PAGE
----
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07-20-2009, 06:46 PM
Dennis Bonvie
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Join Date: Dec 2007
Location: Connecticut
Country: United States
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Originally Posted by poise View Post
I'm not really putting a great emphasis on the awards and trophy voting and you know my preference for the Offensive game. Again, Eddie Shore is enigmatic in that I haven't seen him play at all, and many accounts of him have also not seen him play. The media on him is scarce is well, but from what I have read on him is that he was like a Denis Potvin type Player. I also have read quite a few accounts on Earl Seibert being almost at Shore's level. While there's no doubt in my mind that Shore is the best Defensemen of his era, I believe that he was not the best Player of his time (Howie Morenz, Frank Boucher, and Bill Cook for starters). Of course, the best information I have on it is a few newspaper articles along with stats and awards voting (which almost certainly were held to different standards than those of today) so the opinion is tenuous.

As for the other Defensemen, I'm fairly happy with Coffey's placement because I've seen enough of most of them (except for Doug Harvey and Red Kelly and Bobby Orr but their is still a ton more information about those two). I'm firmly convinced that Coffey was a better Player than Nick Lidstrom or Chris Chelios. Denis Potvin was a close one, I believe I once compared them and gave my reasons why I would take Coffey. Vyacheslav Fetisov though, is the one I recently changed my mind on (I used to slot him before Coffey because I had the impression that Fetisov had a better longevity than Coffey which upon closer examination I'm not as convinced of).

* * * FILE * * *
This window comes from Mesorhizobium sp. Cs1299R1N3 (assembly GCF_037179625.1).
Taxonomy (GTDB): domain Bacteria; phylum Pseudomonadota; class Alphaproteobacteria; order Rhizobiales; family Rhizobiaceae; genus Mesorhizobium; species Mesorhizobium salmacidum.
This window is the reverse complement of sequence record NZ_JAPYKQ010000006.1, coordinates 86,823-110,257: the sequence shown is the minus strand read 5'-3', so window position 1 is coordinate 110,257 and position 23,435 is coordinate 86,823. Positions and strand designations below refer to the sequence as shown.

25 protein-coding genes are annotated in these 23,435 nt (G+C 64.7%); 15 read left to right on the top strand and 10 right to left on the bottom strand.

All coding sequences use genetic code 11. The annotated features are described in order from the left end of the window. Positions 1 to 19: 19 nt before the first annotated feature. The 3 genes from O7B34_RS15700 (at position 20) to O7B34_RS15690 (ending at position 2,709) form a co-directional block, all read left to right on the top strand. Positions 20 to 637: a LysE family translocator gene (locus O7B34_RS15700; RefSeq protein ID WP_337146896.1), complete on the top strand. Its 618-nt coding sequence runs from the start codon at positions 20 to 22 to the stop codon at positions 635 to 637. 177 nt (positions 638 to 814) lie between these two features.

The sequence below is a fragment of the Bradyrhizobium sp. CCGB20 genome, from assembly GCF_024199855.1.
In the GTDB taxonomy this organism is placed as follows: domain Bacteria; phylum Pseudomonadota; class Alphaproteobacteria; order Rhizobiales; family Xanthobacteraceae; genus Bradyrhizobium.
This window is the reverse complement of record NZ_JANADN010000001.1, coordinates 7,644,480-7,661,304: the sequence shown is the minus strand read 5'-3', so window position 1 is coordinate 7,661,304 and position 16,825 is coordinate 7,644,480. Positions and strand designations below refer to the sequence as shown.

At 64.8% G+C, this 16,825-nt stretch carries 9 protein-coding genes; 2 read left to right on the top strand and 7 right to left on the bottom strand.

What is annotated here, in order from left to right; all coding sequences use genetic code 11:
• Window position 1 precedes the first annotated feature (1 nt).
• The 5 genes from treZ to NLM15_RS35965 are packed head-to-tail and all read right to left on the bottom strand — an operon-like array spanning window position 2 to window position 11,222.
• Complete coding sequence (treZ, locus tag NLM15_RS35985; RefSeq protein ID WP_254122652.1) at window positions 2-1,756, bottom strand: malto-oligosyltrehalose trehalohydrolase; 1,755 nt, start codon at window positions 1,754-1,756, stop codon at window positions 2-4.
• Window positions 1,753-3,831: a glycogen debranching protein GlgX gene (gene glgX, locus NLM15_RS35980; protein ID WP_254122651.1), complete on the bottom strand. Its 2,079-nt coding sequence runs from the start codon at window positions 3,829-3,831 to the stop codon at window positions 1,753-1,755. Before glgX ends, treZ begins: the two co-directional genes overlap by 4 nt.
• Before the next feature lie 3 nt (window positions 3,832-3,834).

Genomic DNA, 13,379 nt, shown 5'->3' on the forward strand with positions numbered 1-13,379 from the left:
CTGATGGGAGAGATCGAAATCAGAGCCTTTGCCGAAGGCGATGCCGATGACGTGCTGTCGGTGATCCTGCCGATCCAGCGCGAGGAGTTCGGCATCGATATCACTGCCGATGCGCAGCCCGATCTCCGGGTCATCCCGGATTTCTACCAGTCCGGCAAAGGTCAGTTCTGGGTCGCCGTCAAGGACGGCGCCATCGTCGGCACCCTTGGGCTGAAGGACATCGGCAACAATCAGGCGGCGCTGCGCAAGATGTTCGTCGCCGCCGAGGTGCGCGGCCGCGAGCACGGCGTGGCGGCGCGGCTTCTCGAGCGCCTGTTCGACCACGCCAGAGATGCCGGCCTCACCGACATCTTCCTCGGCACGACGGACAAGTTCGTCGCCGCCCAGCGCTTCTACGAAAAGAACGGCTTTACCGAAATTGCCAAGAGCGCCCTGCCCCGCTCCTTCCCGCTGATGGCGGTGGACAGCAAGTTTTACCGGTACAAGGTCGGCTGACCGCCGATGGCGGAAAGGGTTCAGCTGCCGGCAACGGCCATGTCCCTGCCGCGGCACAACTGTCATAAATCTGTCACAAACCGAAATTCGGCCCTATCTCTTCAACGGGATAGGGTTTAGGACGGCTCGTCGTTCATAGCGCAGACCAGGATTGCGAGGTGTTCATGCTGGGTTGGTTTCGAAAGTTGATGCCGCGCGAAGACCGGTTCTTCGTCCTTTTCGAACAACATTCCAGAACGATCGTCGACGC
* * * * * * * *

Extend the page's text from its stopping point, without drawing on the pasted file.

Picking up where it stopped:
Again, to me, Coffey's play from 1983-1986 is second only to Orr among Defensemen (and not a distant second). Coffey has a great case to be considered as the second best Player behind Gretzky throughout that span and their are several attestations to that (I personally would consider him third after Jari Kurri).

Just some reading on how Coffey was regarded at the time:
Just because something is in print doesn't make it true.

From the first article:

"As an offensive defenseman, the 23-year-old Coffey can be compared to only one man in National Hockey League history -- Bobby Orr."

"But we have to remember one thing," Sather points out. "Orr was 20 years old when he came into the league. Paul is only 23, and he has been in the league for five years."

Orr came into the league at 18, won his first Norris at 19 and at 23 (his 6th season) had 2 Harts & 2 Conn Smythe Trophies.

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